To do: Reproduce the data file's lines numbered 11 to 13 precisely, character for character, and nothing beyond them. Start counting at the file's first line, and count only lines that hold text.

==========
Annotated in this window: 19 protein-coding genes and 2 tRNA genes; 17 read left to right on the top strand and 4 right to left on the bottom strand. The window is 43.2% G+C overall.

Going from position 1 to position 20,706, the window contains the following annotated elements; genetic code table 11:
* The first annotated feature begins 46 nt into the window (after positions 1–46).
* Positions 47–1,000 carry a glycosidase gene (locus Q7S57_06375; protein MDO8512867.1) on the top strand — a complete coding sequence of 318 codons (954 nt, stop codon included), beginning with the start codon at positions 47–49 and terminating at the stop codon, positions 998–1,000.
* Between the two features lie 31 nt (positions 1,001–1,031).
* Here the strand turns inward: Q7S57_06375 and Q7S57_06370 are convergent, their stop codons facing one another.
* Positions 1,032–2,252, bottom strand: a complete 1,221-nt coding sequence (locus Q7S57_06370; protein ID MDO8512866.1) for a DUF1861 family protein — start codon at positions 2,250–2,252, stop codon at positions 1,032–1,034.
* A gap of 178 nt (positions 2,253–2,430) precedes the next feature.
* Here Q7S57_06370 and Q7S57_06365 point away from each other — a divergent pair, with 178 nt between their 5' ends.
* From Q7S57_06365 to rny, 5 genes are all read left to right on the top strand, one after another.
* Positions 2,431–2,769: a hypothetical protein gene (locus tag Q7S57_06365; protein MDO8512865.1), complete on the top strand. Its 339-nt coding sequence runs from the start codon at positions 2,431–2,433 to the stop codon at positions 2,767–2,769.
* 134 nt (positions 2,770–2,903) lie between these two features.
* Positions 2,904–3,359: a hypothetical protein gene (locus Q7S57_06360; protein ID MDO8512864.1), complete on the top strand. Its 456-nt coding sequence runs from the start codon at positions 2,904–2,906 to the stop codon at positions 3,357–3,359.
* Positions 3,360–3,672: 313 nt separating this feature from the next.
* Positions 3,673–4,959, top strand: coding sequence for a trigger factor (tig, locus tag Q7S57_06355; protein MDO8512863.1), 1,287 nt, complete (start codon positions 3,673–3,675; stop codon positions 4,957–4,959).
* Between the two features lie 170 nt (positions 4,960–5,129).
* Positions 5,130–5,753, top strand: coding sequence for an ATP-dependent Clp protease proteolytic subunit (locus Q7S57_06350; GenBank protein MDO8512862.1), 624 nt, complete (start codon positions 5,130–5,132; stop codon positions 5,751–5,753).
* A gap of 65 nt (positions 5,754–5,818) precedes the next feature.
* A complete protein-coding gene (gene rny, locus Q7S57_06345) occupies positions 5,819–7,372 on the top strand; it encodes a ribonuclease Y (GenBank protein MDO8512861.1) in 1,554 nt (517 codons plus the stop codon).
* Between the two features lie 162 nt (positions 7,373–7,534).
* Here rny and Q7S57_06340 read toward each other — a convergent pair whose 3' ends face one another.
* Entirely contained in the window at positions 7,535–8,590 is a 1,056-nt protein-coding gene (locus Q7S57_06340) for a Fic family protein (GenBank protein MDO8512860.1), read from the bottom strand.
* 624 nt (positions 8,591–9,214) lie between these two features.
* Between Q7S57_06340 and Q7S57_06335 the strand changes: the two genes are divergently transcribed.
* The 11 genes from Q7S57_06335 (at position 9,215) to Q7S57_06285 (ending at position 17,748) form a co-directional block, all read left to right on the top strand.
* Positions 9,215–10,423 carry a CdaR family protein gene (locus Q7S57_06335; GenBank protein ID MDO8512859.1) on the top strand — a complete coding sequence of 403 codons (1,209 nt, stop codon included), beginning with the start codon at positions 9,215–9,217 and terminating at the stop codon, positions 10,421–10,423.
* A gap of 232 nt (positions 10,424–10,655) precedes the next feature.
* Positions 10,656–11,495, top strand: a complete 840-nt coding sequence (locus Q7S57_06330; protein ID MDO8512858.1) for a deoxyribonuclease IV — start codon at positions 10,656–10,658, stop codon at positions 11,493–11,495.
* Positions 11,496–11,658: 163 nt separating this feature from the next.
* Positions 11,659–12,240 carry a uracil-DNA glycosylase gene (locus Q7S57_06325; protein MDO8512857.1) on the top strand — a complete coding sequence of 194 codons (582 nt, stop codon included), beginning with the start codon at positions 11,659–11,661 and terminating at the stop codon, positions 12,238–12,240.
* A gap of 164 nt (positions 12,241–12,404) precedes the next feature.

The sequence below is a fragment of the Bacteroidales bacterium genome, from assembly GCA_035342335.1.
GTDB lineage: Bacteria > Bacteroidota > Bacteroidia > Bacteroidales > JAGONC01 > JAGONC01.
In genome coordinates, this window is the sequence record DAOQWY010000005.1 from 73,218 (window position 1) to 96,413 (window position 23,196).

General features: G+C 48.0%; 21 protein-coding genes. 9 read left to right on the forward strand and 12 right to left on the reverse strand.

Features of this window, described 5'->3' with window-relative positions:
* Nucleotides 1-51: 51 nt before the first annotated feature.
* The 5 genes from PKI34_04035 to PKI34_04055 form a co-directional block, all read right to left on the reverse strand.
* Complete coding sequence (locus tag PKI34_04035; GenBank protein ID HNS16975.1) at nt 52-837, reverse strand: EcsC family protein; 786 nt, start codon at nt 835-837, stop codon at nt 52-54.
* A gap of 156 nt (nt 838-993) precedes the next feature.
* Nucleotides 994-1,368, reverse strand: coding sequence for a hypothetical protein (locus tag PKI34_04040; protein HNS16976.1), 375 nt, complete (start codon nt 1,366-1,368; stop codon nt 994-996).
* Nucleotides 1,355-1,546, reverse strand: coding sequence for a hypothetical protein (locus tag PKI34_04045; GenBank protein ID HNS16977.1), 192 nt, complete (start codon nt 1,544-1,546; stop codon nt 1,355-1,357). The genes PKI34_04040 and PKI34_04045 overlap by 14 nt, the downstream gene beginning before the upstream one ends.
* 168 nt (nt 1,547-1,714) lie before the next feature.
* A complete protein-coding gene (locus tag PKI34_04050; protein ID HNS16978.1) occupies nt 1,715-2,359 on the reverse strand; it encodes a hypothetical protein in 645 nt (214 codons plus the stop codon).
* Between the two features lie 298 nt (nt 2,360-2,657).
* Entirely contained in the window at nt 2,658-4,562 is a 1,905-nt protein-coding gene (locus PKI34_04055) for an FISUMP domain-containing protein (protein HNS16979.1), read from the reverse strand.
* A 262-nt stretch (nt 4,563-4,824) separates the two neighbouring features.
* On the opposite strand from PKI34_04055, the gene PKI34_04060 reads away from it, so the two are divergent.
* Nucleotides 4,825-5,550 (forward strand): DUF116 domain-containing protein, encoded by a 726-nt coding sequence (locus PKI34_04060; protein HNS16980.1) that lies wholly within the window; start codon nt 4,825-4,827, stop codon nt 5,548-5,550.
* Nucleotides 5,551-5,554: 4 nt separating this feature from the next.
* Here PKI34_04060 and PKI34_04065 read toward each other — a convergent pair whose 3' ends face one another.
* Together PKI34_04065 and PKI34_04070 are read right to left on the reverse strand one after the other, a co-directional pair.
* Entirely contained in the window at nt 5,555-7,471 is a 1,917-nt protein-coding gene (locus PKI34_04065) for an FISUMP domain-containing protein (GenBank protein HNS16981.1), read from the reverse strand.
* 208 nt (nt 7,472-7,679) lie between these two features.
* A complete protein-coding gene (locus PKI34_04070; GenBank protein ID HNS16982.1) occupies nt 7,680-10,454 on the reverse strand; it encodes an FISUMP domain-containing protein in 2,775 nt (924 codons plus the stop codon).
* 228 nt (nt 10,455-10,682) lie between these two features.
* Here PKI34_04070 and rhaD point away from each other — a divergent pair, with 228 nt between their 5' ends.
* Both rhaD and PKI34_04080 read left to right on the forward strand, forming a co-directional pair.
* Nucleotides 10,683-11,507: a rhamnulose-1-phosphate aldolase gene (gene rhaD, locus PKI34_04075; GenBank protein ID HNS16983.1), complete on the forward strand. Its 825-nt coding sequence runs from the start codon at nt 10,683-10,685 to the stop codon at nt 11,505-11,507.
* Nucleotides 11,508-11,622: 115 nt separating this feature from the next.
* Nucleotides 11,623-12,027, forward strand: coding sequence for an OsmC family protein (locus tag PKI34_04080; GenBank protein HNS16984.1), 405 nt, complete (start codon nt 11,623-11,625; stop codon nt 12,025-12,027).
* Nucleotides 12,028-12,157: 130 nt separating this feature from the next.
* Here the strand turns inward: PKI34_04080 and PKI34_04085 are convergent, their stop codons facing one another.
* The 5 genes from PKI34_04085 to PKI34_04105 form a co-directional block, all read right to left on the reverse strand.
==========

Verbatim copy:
* Positions 2,431–2,769: a hypothetical protein gene (locus tag Q7S57_06365; protein MDO8512865.1), complete on the top strand. Its 339-nt coding sequence runs from the start codon at positions 2,431–2,433 to the stop codon at positions 2,767–2,769.
* 134 nt (positions 2,770–2,903) lie between these two features.
* Positions 2,904–3,359: a hypothetical protein gene (locus Q7S57_06360; protein ID MDO8512864.1), complete on the top strand. Its 456-nt coding sequence runs from the start codon at positions 2,904–2,906 to the stop codon at positions 3,357–3,359.